Wiedman: Actually, I agree with Joel. As the world has become much more institutionalized, competition has gotten much more intense. Trillions have flowed into all forms of institutional money management, and they are competing against each other in a zero-sum game.
Do advisors and retail investors use ETFs differently?
Rochte: Individual investors and advisors are both focused on asset allocation and unique exposures.
We looked at the 18 million brokerage accounts—just over 40% of our platform are retail investors and 57% are advisors—and found that the retail segment is growing faster, and it skews towards high-net-worth, sophisticated investors. The average holding period for equity ETFs is almost 20 months.
Dickson: At Vanguard, it is just under three years for ETFs; 3½ for mutual funds.
Wiedman: You actually let your investors sell?
Dickson: Every now and then.
Do investors have the right tools to evaluate exchange-traded funds?
Ross: I worry constantly about the number of ETFs and whether investors understand what’s in them, and how they will meet their goals. But the tools are available.
Wiedman: The market has spoken; clients have voted—almost 100% of the money going into ETFs is going to simple vehicles from established firms. There are thousands of ETFs, but investors have figured out how to find the good ones.
So your unbiased opinion is that because Vanguard, iShares, and State Street ETFs took in $243 billion, or 87% of all ETF inflows for 2016, that’s evidence that investors are well informed. OK. What don’t they know?
Vanguard’s Joel Dickson says that ETF tradability is an overstated advantage. Ken Schles for Barron's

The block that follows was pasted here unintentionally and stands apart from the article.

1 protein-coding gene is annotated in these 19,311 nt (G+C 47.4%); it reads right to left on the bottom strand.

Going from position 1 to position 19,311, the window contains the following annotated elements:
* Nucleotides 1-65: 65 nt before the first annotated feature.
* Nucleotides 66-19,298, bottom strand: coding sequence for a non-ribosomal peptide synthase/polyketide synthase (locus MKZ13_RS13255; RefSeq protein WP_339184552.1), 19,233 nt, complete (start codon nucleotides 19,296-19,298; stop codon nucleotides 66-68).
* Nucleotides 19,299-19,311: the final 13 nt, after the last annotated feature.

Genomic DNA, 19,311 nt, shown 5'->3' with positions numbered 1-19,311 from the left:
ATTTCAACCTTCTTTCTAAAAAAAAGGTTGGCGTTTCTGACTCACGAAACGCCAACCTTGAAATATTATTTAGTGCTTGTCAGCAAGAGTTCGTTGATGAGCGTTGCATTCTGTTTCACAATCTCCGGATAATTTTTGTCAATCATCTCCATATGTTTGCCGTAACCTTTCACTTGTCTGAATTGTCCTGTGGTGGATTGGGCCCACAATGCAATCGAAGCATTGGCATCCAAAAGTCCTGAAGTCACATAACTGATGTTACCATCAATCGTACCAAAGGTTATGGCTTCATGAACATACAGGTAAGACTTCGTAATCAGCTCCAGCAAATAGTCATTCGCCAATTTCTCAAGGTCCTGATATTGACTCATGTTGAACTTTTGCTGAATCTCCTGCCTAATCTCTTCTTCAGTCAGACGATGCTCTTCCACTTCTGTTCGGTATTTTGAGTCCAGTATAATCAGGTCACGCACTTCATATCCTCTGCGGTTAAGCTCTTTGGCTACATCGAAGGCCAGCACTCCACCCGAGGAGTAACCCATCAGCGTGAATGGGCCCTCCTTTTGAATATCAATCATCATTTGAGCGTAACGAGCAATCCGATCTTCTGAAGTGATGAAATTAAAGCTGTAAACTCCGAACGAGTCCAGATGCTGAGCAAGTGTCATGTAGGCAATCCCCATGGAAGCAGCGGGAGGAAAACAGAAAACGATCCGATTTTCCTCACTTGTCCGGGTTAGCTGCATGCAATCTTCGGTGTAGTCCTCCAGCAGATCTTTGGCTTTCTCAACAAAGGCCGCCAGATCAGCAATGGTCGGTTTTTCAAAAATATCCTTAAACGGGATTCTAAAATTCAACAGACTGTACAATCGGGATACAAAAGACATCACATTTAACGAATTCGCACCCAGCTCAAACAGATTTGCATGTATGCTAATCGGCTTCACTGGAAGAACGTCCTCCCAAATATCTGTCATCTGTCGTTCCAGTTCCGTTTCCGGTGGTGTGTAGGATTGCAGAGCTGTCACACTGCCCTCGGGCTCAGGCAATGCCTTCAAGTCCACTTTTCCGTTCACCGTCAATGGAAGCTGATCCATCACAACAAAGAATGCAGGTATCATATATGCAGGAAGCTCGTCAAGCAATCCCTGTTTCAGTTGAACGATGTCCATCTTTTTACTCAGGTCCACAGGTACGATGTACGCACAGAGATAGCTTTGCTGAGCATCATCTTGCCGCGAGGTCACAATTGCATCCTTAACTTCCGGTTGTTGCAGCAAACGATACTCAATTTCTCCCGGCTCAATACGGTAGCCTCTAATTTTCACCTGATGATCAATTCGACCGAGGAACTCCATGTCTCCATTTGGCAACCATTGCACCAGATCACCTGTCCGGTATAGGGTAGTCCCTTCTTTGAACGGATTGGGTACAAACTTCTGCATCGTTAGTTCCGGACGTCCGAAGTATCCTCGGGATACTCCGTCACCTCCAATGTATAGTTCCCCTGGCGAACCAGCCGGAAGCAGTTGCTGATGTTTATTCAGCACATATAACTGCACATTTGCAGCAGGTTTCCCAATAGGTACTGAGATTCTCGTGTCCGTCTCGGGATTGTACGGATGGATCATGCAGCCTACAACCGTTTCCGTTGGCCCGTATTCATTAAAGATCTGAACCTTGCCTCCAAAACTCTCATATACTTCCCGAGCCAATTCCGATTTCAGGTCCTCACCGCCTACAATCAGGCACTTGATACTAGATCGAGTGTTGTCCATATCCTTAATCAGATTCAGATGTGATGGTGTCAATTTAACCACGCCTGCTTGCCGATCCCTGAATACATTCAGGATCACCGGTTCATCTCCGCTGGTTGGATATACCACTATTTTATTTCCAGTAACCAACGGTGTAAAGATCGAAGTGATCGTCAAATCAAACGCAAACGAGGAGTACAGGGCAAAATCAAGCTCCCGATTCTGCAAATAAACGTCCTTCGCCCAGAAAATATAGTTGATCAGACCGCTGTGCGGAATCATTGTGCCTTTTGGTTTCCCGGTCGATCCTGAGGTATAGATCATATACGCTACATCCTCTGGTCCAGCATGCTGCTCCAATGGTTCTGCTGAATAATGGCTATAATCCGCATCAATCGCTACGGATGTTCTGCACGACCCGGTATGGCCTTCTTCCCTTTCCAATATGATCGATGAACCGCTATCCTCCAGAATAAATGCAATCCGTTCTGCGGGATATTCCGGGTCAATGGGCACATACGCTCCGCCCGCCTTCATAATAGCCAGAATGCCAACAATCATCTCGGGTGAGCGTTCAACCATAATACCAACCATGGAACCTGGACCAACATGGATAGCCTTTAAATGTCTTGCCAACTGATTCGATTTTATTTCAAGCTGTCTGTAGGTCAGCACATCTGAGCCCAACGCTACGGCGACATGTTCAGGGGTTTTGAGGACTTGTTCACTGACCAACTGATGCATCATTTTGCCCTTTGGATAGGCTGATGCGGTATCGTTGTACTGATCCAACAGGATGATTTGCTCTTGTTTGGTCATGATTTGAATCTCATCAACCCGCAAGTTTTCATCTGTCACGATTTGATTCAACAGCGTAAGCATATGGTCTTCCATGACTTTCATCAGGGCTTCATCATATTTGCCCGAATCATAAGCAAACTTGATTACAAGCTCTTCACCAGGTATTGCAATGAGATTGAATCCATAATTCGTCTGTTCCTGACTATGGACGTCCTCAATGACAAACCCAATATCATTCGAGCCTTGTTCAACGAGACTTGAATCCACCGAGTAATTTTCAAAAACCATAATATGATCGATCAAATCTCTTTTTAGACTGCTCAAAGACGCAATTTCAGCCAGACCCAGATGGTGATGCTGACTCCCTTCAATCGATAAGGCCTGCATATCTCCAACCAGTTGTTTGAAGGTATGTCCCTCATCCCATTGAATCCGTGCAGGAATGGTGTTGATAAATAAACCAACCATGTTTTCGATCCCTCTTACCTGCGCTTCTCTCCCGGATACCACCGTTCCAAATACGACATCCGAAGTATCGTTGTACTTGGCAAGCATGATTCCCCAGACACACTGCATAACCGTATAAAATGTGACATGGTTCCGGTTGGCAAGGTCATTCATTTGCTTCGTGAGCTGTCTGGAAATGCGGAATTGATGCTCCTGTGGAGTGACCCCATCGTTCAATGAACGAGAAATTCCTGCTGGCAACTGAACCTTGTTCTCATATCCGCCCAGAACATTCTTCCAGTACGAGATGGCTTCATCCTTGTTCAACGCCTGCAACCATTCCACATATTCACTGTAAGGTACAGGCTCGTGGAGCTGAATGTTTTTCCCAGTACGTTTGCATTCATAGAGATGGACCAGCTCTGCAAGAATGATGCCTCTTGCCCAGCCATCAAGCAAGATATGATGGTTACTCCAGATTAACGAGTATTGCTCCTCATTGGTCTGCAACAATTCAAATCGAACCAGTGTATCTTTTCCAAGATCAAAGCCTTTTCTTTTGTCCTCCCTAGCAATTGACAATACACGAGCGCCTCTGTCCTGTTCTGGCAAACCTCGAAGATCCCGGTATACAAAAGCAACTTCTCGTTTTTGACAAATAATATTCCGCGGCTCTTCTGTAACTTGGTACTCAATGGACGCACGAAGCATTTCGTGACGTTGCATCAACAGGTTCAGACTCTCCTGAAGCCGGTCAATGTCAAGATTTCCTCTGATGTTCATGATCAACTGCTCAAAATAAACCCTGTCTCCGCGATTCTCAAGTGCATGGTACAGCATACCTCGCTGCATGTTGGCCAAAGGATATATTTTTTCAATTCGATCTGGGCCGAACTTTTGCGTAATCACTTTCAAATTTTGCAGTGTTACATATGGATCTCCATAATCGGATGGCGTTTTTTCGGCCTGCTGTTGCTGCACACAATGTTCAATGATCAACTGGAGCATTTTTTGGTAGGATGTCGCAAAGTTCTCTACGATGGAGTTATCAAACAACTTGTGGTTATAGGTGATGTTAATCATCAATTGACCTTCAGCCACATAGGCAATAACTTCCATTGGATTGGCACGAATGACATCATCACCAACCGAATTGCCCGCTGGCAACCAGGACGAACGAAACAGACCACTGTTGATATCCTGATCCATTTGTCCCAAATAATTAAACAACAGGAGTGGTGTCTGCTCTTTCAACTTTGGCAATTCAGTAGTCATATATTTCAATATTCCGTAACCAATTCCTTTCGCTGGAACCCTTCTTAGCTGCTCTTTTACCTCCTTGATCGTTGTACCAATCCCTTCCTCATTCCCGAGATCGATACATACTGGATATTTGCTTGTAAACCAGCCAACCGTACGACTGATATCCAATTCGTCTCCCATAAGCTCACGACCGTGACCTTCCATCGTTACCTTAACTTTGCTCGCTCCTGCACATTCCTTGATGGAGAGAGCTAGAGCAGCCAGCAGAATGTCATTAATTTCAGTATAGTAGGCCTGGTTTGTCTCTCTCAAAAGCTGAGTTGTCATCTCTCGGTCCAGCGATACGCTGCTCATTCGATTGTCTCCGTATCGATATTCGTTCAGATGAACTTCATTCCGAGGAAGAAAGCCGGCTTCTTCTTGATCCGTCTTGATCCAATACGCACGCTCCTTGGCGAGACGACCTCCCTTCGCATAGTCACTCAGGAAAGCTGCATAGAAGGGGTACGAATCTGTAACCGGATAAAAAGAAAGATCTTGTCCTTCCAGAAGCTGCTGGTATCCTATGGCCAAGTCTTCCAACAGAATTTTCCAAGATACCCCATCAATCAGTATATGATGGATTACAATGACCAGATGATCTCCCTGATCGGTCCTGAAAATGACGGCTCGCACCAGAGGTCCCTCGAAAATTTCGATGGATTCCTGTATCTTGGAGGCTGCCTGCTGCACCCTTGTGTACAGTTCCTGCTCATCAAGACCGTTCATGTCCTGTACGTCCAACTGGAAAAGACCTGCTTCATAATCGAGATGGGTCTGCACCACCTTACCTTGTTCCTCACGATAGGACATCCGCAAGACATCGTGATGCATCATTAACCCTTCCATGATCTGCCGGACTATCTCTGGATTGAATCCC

Dickson: That ETFs trade all the time is an overstated advantage. The market environment for an ETF is not just the value of the underlying securities; it’s also the premium and discount of the ETF itself. With a mutual fund, your trade won’t settle until 4 p.m., but you know you’re going to get the value of the underlying securities. ETFs are price-certain; you know what price you’re buying or selling them at, which could be different than the value of the underlying securities. Mutual funds are value-certain; you may not know what the price will be, but you’ll get the value of the stocks it holds—no more, no less. That’s the trade-off.
Wiedman: That’s like saying I’m going to close my eyes, and since I don’t get the price until 4 p.m. I’ll feel better. The advantage of the ETF is you know exactly the price you are getting. The concern is not the ETF; it’s the fragility of the U.S. equity markets. Dealers and investment banks are smaller, and they are not able to commit capital under stress. Institutions have to be careful about throwing orders into a yawning gap at the open or the close when volatility can strike. The ETF just makes naked the underlying pricing volatility that already exists.
What do you mean, the market is fragile?
Wiedman: Equity markets depend on market makers to price securities. Those market makers used to be well-known global banks, but since the financial crisis, those banks have faced regulations that make the cost of capital more expensive, and therefore market-making more expensive. While the daily market is still very liquid, during a stress event, like a macroeconomic shock, the ability of banks to step in has been greatly reduced. The markets today are effectively priced by small firms no one has ever heard of, and they are not equipped to operate in times of stress.
Dickson: The fragility is not the market-making community. Exchanges need to be modernized for the types of instruments people are now trading. The centralization is not there to get the imbalances appropriately dealt with. We as an industry have been trying to get the exchanges to think about that.
Yes, especially since Aug. 24, 2015, when high volatility caused prices for U.S. equity ETFs to fall much further than those of the stocks they owned. Market makers were flying blind—unable or unwilling to take the risk inherent in setting fair prices. There were nearly 1,300 separate five-minute trading halts in more than 400 stocks and ETFs, and a fifth of all ETFs fell more than 20%, while just 5% of individual stocks declined by that much. All of this happened after rules had been implemented in the wake of the 2010 flash crash. So what needs to happen now?
State Street’s Jim Ross says that ETFs can help investors during market shocks. Ken Schles for Barron's